As of August 15th, The Food and Drug Administration (FDA) is now requiring cigarette packages to depict realistic images showing possible consequences of using cigarettes.
What We Know:
- On their website, the FDA states that there will be “regulations restricting the sale and distribution of cigarettes and smokeless tobacco,” along with a video.
- Although there have been changes that the FDA has required, this one is the strictest rule to date concerning labels. Indira Talwani, a federal judge, was the one who proposed this rule.
- According to the World Health Organization, when comparing 28 other countries which require images for warnings, it was found that images are more effective to consumers than text-only warnings. The fear appeal is an effective type of persuasive marketing and has shown effectiveness dating back to the 1950s.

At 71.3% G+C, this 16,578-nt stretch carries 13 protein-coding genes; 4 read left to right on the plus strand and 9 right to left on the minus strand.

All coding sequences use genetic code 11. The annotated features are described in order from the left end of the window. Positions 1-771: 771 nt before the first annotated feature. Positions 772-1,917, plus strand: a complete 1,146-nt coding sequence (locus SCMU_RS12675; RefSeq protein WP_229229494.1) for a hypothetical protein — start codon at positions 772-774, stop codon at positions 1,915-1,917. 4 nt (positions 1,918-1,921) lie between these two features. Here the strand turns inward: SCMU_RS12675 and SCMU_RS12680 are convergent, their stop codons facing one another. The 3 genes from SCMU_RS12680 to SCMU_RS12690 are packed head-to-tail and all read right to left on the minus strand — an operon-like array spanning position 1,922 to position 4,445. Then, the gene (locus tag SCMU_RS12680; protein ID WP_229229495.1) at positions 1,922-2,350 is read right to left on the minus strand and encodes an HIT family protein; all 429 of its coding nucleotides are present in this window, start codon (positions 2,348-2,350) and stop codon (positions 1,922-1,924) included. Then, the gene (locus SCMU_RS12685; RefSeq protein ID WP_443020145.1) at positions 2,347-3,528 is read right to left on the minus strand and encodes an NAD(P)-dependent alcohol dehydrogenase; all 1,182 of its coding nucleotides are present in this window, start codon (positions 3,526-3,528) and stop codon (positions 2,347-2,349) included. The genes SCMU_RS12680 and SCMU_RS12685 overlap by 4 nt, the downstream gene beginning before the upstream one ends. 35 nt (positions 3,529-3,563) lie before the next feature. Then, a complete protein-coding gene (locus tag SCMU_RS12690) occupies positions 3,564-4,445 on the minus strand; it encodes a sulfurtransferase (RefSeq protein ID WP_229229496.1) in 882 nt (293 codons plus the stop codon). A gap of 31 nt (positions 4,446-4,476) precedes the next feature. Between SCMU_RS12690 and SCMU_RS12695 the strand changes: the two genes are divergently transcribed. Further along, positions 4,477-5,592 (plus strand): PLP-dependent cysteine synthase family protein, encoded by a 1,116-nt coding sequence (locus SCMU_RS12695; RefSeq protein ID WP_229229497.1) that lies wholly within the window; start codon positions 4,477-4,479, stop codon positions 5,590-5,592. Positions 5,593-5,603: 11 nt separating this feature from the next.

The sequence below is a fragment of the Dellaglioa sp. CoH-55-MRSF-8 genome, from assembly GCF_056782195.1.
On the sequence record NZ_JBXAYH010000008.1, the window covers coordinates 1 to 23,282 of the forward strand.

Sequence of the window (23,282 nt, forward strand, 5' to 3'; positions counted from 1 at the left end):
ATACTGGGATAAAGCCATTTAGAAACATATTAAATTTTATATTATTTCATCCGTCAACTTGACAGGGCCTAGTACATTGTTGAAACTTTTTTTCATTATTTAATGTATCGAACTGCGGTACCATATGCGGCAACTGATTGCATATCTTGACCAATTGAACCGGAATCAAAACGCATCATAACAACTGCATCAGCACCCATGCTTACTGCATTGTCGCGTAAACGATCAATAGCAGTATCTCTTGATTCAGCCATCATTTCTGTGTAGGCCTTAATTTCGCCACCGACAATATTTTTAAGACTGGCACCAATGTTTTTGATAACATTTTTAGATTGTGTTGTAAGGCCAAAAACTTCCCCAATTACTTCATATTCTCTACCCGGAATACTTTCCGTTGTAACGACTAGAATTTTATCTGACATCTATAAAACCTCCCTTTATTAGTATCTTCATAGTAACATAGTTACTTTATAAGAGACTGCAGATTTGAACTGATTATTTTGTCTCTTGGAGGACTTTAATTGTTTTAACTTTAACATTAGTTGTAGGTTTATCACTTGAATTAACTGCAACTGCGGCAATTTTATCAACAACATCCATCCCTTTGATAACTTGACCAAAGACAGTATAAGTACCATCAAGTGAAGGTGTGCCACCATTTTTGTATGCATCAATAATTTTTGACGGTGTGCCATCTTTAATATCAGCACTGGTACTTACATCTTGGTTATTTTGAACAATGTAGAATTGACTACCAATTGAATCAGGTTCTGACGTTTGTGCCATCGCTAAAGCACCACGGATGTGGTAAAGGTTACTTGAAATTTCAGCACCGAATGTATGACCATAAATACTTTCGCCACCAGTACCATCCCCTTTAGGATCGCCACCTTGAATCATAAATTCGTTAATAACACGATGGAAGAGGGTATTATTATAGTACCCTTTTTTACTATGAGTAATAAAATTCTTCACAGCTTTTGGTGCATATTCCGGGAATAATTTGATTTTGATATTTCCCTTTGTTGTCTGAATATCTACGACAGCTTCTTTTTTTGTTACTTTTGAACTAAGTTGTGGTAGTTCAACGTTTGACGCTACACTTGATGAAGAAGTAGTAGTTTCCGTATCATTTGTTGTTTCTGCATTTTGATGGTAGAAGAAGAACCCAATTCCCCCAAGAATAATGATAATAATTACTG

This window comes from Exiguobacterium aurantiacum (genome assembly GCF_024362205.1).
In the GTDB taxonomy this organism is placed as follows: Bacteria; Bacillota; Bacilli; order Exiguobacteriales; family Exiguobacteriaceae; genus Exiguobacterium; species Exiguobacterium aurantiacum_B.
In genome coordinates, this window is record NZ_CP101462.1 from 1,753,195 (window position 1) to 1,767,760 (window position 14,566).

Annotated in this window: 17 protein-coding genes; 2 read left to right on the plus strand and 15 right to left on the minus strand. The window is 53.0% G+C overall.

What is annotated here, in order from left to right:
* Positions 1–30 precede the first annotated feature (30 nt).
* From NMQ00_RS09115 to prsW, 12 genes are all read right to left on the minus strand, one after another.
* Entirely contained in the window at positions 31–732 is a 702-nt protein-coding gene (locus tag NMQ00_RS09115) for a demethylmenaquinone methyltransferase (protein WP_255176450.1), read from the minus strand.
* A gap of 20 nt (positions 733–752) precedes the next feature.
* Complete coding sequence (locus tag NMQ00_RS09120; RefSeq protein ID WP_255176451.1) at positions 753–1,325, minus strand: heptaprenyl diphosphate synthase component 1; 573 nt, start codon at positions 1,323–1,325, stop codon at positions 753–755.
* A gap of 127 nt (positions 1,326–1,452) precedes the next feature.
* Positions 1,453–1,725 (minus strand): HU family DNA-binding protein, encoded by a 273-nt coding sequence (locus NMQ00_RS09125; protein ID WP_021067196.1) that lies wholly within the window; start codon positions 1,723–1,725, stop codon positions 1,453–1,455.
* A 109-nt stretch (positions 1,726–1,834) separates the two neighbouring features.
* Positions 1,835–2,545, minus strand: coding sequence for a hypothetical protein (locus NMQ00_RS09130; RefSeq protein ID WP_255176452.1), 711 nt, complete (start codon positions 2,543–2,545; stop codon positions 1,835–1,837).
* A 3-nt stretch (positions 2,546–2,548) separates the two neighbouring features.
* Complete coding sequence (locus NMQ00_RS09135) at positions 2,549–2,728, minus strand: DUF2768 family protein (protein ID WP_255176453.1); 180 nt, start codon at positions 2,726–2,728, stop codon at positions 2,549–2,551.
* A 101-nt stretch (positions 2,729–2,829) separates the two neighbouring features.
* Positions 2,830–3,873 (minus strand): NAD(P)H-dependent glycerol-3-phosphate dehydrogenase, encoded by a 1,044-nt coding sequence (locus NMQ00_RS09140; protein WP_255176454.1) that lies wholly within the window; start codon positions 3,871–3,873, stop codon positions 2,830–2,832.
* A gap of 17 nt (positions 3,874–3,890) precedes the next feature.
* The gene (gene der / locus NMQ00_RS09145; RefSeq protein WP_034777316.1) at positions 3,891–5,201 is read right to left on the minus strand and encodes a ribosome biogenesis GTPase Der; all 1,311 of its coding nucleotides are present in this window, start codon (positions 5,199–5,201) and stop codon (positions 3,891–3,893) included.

- It has been explained that “the FDA rule mandates that tobacco companies display color graphics on the upper half of the front and back of packets, and on 20% of the space on print advertisements. The images are meant to turn off potential smokers and encourage current smokers to quit.”
- Now, in addition to the standard warnings such as “tobacco smoke causes fatal lung disease in nonsmokers” and “smoking can cause heart disease and strokes by clogging arteries”, detailed photos will be added.
- Duff Wilson, with NPR, explained that “instead of that little ‘Surgeon General’ says box, the label will be half the pack and will be covered with a graphic warning label including images”.
With this new policy in place, prepare yourself to see fear appeal images and possibly graphic images on items used for smoking.